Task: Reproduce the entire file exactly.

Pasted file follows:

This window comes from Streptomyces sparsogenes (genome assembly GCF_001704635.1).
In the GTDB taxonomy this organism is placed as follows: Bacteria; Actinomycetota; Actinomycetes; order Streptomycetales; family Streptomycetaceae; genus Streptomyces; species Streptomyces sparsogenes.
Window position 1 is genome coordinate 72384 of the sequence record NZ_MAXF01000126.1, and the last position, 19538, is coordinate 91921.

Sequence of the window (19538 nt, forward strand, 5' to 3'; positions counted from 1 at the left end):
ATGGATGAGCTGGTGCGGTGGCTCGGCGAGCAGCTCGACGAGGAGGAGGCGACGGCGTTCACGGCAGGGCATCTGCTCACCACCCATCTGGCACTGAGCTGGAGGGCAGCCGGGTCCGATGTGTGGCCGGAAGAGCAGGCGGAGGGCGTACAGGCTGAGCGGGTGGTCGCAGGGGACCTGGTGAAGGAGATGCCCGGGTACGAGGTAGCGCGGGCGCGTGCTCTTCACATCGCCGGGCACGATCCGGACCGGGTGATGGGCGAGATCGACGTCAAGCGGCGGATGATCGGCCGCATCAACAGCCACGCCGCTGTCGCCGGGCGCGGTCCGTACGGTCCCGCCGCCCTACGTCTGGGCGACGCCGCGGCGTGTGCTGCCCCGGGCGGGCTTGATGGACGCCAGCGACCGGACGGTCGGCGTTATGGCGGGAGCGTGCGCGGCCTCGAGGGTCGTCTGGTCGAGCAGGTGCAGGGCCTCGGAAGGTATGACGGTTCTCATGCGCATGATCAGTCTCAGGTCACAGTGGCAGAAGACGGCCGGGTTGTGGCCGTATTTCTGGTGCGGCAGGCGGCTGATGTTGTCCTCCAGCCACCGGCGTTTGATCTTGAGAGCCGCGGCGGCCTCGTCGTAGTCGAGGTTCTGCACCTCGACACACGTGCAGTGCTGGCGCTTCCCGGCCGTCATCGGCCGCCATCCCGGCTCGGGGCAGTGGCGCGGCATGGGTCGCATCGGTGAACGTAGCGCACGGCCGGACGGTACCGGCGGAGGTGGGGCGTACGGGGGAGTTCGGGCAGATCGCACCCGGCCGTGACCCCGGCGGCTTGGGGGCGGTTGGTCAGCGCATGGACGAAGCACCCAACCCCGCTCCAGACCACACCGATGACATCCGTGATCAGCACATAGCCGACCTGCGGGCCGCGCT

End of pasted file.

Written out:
This window comes from Streptomyces sparsogenes (genome assembly GCF_001704635.1).
In the GTDB taxonomy this organism is placed as follows: Bacteria; Actinomycetota; Actinomycetes; order Streptomycetales; family Streptomycetaceae; genus Streptomyces; species Streptomyces sparsogenes.
Window position 1 is genome coordinate 72384 of the sequence record NZ_MAXF01000126.1, and the last position, 19538, is coordinate 91921.

Sequence of the window (19538 nt, forward strand, 5' to 3'; positions counted from 1 at the left end):
ATGGATGAGCTGGTGCGGTGGCTCGGCGAGCAGCTCGACGAGGAGGAGGCGACGGCGTTCACGGCAGGGCATCTGCTCACCACCCATCTGGCACTGAGCTGGAGGGCAGCCGGGTCCGATGTGTGGCCGGAAGAGCAGGCGGAGGGCGTACAGGCTGAGCGGGTGGTCGCAGGGGACCTGGTGAAGGAGATGCCCGGGTACGAGGTAGCGCGGGCGCGTGCTCTTCACATCGCCGGGCACGATCCGGACCGGGTGATGGGCGAGATCGACGTCAAGCGGCGGATGATCGGCCGCATCAACAGCCACGCCGCTGTCGCCGGGCGCGGTCCGTACGGTCCCGCCGCCCTACGTCTGGGCGACGCCGCGGCGTGTGCTGCCCCGGGCGGGCTTGATGGACGCCAGCGACCGGACGGTCGGCGTTATGGCGGGAGCGTGCGCGGCCTCGAGGGTCGTCTGGTCGAGCAGGTGCAGGGCCTCGGAAGGTATGACGGTTCTCATGCGCATGATCAGTCTCAGGTCACAGTGGCAGAAGACGGCCGGGTTGTGGCCGTATTTCTGGTGCGGCAGGCGGCTGATGTTGTCCTCCAGCCACCGGCGTTTGATCTTGAGAGCCGCGGCGGCCTCGTCGTAGTCGAGGTTCTGCACCTCGACACACGTGCAGTGCTGGCGCTTCCCGGCCGTCATCGGCCGCCATCCCGGCTCGGGGCAGTGGCGCGGCATGGGTCGCATCGGTGAACGTAGCGCACGGCCGGACGGTACCGGCGGAGGTGGGGCGTACGGGGGAGTTCGGGCAGATCGCACCCGGCCGTGACCCCGGCGGCTTGGGGGCGGTTGGTCAGCGCATGGACGAAGCACCCAACCCCGCTCCAGACCACACCGATGACATCCGTGATCAGCACATAGCCGACCTGCGGGCCGCGCT